Knowles Foundry & Machine Co. v. National Plate Glass Co., 274 Ill. App. 570 (1934)

May 1, 1934 · Illinois Appellate Court · Gen. No. 36,992
274 Ill. App. 570

Knowles Foundry and Machine Company, Appellant, v. The National Plate Glass Company, Appellee.

Gen. No. 36,992.

Opinion filed May 1, 1934.

Heard in the second division of this court for the first district at the October term, 1933.

Rehearing denied and additional opinion filed May 16, 1934.

Eckert & Peterson and Chilton P. Wilson, for appellant.

Taylor, Miller, Busch & Boyden, for appellee; Francis X. Busch, James J. Magner and Stephen A. Mitchell, of counsel

Mr. Presiding Justice Sullivan

delivered the opinion of the court.

Plaintiff, Knowles Foundry and Machine Company, sued defendant, National Plate Glass Company, to re*571cover profits it alleged it would have realized if defendant had performed its contract. To plaintiff’s amended declaration, as amended, defendant filed a general demurrer which was sustained by the court and, plaintiff electing to abide by its amended declaration, as amended, its suit was dismissed and judgment entered against it for costs.

Plaintiff’s amended declaration alleged that May 21, 1929, it entered into the following contract with defendant : (Pertinent portions only are set forth.)

“That: The Knowles Foundry and Machine Company shall supply to the National Plate Glass Company, at their plant in the City of Ottawa, State of Illinois, their entire requirement of Runner Bars for the Federal Division for a-period of two years beginning with the date of first delivery: That these Runners comprise substantially eliptical plates having lugs on one side to form a grinding face and having three • ears on the other side for mounting. That these Runners shall be of Grey Cast Iron. That the grinding face shall be machined to a plane surface. That the ears shall be drilled to one and three-quarter inches bore and have their outer faces machined. That these Runner Bars are of two sizes, the larger being approximately 60%" in the long diameter and 52%" in the short diameter; the smaller Runner being approximately 48%" in the long diameter and 41" in the short diameter. That the requirements above referred to are three large and seven small Runners, or approximately 10,900 pounds a day.
“That the National Plate Glass Company shall pay to the Knowles Foundry & Machine Company for the above mentioned Runner Bars at the rate of Ninety-Five Dollars per net ton, finished machined castings, F. O. B. cars at the plant of the National Plate Glass Company, Ottawa, Illinois, in carload lots.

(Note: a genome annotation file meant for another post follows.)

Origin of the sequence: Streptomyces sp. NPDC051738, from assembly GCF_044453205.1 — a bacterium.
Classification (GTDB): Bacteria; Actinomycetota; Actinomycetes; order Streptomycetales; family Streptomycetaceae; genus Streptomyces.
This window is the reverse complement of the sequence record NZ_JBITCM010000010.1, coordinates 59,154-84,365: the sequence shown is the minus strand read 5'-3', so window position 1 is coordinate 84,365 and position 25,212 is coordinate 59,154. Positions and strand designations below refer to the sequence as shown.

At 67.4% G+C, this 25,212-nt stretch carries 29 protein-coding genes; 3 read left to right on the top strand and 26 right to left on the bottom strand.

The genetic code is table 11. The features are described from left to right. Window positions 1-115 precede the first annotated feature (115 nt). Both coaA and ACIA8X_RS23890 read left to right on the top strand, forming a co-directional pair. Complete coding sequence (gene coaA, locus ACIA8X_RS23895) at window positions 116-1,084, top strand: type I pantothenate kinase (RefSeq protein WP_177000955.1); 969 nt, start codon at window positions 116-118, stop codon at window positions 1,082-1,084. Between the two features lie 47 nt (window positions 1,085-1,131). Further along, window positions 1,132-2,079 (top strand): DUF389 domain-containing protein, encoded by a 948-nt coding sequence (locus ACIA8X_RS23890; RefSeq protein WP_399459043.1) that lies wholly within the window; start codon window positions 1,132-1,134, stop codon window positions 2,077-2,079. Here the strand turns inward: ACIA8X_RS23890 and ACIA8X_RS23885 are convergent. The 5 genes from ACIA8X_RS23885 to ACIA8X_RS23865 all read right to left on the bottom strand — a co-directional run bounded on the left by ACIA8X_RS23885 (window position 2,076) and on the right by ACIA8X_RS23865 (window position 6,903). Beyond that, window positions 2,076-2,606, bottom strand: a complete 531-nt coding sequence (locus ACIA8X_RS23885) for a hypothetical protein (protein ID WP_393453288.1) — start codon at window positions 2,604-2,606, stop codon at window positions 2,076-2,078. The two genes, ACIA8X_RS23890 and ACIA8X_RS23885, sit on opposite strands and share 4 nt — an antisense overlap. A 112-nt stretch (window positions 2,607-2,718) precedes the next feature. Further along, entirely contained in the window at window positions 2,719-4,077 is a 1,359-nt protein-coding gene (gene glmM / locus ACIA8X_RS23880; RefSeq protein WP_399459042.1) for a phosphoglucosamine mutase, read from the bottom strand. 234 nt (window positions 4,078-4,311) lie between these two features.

“The above price is based on #2 Pig Iron at $20.00 per ton, Chicago, Ill., and is subject to revision each *572six months on the same basis, to-wit: If #2 Pig Iron drops to $19.00 the price of Bunners shall be $94.00.
“It is further agreed that the Knowles Foundry & Machine Company shall accept the return of scrap from the above Bunners at $13.50 per ton.
“It is agreed that delivery of Bunners under the above agreement shall begin approximately sixty days from the date hereof.” (Italics ours.)

The- amended declaration averred that at the time of the execution of the contract defendant had practically completed the erection and construction of its new plant known as the “Federal Division”; that runner bars were a vital and necessary operating requirement of its plant and that plate glass could not be completely manufactured without them; that, upon the execution of the contract, plaintiff enlarged its plant, installed the necessary machinery and purchased the necessary equipment, at a cost of approximately $45,000, for the purpose of creating sufficient capacity to produce, machine and deliver the daily tonnage requirements of defendant as" set forth in the contract; that plaintiff did all things that were necessary to supply the material and tonnage as required by defendant in the contract and delivered a large quantity of material in accordance with same; that, after the enlargement of its plant and the installation of the necessary machinery and equipment, it added to its operating personnel preparatory to manufacturing and delivering three large and seven small runner bars daily on and after July 21, 1929, and that it was ready to produce, machine and deliver same on July 21, 1929; that the year, as known in the business and trade of manufacturing glass in which defendant was engaged, consisted of 363 days and a further allowance of not to exceed 30 days for possible shut-down for repairs.

It further alleged that defendant failed and refused to take the material in the quantity and tonnage as specified in the contract, and thereby deprived plaintiff *573of the profit which it would have earned had it been allowed to produce and deliver to defendant the quantity of material defendant agreed to take; that, under the terms of the agreement, defendant was to take and pay for approximately 10,900 pounds of the material a day as specified in the contract, delivery to defendant to begin about July 21, 1929; that plaintiff was at all times ready and willing to deliver the material in the specified tonnage, but defendant refused to order from plaintiff and accept deliveries under the contract until on or about October 22, 1929, when it did accept delivery of one carload, and October 31$ 1929, when it accepted delivery of another carload; that defendant did not order or’take any tonnage for the months of July, August, September, November and December, 1929; and that for the period from July 21, 1929, to December 21,1929, defendant was delinquent in ordering and accepting delivery of 707.30 tons of runner bars in accordance with the terms of the contract.